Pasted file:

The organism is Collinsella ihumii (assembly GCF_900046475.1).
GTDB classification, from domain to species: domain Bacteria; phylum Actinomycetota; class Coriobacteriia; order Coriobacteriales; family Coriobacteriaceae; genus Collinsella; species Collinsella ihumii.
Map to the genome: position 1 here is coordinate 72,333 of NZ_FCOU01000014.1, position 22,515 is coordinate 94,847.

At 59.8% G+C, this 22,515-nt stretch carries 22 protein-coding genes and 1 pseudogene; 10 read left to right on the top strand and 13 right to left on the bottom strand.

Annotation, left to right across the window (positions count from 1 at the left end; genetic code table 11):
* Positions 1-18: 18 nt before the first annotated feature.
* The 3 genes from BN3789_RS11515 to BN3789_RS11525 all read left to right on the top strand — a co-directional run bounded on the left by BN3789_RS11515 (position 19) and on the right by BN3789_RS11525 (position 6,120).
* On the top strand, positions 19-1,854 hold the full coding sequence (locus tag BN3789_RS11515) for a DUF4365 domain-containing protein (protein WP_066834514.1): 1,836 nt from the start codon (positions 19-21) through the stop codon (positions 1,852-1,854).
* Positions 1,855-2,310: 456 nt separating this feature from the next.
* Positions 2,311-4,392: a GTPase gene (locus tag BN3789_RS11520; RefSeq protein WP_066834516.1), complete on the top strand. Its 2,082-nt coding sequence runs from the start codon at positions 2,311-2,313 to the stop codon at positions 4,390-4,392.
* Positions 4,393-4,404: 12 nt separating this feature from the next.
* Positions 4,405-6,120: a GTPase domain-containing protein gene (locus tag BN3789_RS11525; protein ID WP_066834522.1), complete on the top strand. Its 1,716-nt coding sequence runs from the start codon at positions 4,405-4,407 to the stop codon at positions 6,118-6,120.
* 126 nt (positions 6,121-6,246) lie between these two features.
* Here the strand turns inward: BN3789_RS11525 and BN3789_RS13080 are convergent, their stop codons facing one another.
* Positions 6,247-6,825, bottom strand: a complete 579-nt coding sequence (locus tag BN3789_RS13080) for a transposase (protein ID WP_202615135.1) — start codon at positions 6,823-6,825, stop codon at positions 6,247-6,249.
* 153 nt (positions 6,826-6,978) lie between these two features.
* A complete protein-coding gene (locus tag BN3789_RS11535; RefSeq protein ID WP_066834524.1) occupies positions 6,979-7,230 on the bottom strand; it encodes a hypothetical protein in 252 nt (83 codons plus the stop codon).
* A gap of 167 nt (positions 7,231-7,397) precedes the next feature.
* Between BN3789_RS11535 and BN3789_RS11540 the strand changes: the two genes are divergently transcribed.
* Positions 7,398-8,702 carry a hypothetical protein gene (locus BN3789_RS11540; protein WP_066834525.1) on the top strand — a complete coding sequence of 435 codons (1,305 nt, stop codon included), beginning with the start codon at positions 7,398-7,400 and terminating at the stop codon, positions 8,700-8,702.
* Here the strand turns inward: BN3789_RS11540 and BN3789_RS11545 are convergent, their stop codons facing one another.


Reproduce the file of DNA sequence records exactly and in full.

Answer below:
The organism is Collinsella ihumii (assembly GCF_900046475.1).
GTDB classification, from domain to species: domain Bacteria; phylum Actinomycetota; class Coriobacteriia; order Coriobacteriales; family Coriobacteriaceae; genus Collinsella; species Collinsella ihumii.
Map to the genome: position 1 here is coordinate 72,333 of NZ_FCOU01000014.1, position 22,515 is coordinate 94,847.

At 59.8% G+C, this 22,515-nt stretch carries 22 protein-coding genes and 1 pseudogene; 10 read left to right on the top strand and 13 right to left on the bottom strand.

Annotation, left to right across the window (positions count from 1 at the left end; genetic code table 11):
* Positions 1-18: 18 nt before the first annotated feature.
* The 3 genes from BN3789_RS11515 to BN3789_RS11525 all read left to right on the top strand — a co-directional run bounded on the left by BN3789_RS11515 (position 19) and on the right by BN3789_RS11525 (position 6,120).
* On the top strand, positions 19-1,854 hold the full coding sequence (locus tag BN3789_RS11515) for a DUF4365 domain-containing protein (protein WP_066834514.1): 1,836 nt from the start codon (positions 19-21) through the stop codon (positions 1,852-1,854).
* Positions 1,855-2,310: 456 nt separating this feature from the next.
* Positions 2,311-4,392: a GTPase gene (locus tag BN3789_RS11520; RefSeq protein WP_066834516.1), complete on the top strand. Its 2,082-nt coding sequence runs from the start codon at positions 2,311-2,313 to the stop codon at positions 4,390-4,392.
* Positions 4,393-4,404: 12 nt separating this feature from the next.
* Positions 4,405-6,120: a GTPase domain-containing protein gene (locus tag BN3789_RS11525; protein ID WP_066834522.1), complete on the top strand. Its 1,716-nt coding sequence runs from the start codon at positions 4,405-4,407 to the stop codon at positions 6,118-6,120.
* 126 nt (positions 6,121-6,246) lie between these two features.
* Here the strand turns inward: BN3789_RS11525 and BN3789_RS13080 are convergent, their stop codons facing one another.
* Positions 6,247-6,825, bottom strand: a complete 579-nt coding sequence (locus tag BN3789_RS13080) for a transposase (protein ID WP_202615135.1) — start codon at positions 6,823-6,825, stop codon at positions 6,247-6,249.
* 153 nt (positions 6,826-6,978) lie between these two features.
* A complete protein-coding gene (locus tag BN3789_RS11535; RefSeq protein ID WP_066834524.1) occupies positions 6,979-7,230 on the bottom strand; it encodes a hypothetical protein in 252 nt (83 codons plus the stop codon).
* A gap of 167 nt (positions 7,231-7,397) precedes the next feature.
* Between BN3789_RS11535 and BN3789_RS11540 the strand changes: the two genes are divergently transcribed.
* Positions 7,398-8,702 carry a hypothetical protein gene (locus BN3789_RS11540; protein WP_066834525.1) on the top strand — a complete coding sequence of 435 codons (1,305 nt, stop codon included), beginning with the start codon at positions 7,398-7,400 and terminating at the stop codon, positions 8,700-8,702.
* Here the strand turns inward: BN3789_RS11540 and BN3789_RS11545 are convergent, their stop codons facing one another.